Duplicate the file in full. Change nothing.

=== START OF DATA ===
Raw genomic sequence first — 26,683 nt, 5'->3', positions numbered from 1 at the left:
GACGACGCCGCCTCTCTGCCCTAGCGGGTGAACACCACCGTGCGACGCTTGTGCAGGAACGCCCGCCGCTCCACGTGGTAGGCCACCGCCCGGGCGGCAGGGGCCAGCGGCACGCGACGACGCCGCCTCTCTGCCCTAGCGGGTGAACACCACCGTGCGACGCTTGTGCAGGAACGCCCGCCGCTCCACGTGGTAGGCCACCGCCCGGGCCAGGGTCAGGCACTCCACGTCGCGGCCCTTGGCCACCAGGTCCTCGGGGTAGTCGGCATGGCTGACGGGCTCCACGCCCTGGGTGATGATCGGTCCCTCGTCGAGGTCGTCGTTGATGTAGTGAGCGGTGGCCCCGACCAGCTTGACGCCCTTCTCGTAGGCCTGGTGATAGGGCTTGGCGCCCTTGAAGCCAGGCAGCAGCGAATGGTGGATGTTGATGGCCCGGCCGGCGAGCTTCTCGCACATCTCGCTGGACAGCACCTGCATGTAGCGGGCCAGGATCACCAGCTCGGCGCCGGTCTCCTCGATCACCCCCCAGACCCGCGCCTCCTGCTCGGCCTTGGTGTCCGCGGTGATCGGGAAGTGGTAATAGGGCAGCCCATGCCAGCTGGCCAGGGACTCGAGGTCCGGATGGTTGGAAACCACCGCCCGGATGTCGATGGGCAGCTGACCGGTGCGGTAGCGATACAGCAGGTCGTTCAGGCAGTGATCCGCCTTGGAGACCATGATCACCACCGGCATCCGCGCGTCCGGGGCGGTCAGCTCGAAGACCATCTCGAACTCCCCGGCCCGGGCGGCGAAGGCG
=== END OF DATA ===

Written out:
Raw genomic sequence first — 26,683 nt, 5'->3', positions numbered from 1 at the left:
GACGACGCCGCCTCTCTGCCCTAGCGGGTGAACACCACCGTGCGACGCTTGTGCAGGAACGCCCGCCGCTCCACGTGGTAGGCCACCGCCCGGGCGGCAGGGGCCAGCGGCACGCGACGACGCCGCCTCTCTGCCCTAGCGGGTGAACACCACCGTGCGACGCTTGTGCAGGAACGCCCGCCGCTCCACGTGGTAGGCCACCGCCCGGGCCAGGGTCAGGCACTCCACGTCGCGGCCCTTGGCCACCAGGTCCTCGGGGTAGTCGGCATGGCTGACGGGCTCCACGCCCTGGGTGATGATCGGTCCCTCGTCGAGGTCGTCGTTGATGTAGTGAGCGGTGGCCCCGACCAGCTTGACGCCCTTCTCGTAGGCCTGGTGATAGGGCTTGGCGCCCTTGAAGCCAGGCAGCAGCGAATGGTGGATGTTGATGGCCCGGCCGGCGAGCTTCTCGCACATCTCGCTGGACAGCACCTGCATGTAGCGGGCCAGGATCACCAGCTCGGCGCCGGTCTCCTCGATCACCCCCCAGACCCGCGCCTCCTGCTCGGCCTTGGTGTCCGCGGTGATCGGGAAGTGGTAATAGGGCAGCCCATGCCAGCTGGCCAGGGACTCGAGGTCCGGATGGTTGGAAACCACCGCCCGGATGTCGATGGGCAGCTGACCGGTGCGGTAGCGATACAGCAGGTCGTTCAGGCAGTGATCCGCCTTGGAGACCATGATCACCACCGGCATCCGCGCGTCCGGGGCGGTCAGCTCGAAGACCATCTCGAACTCCCCGGCCCGGGCGGCGAAGGCG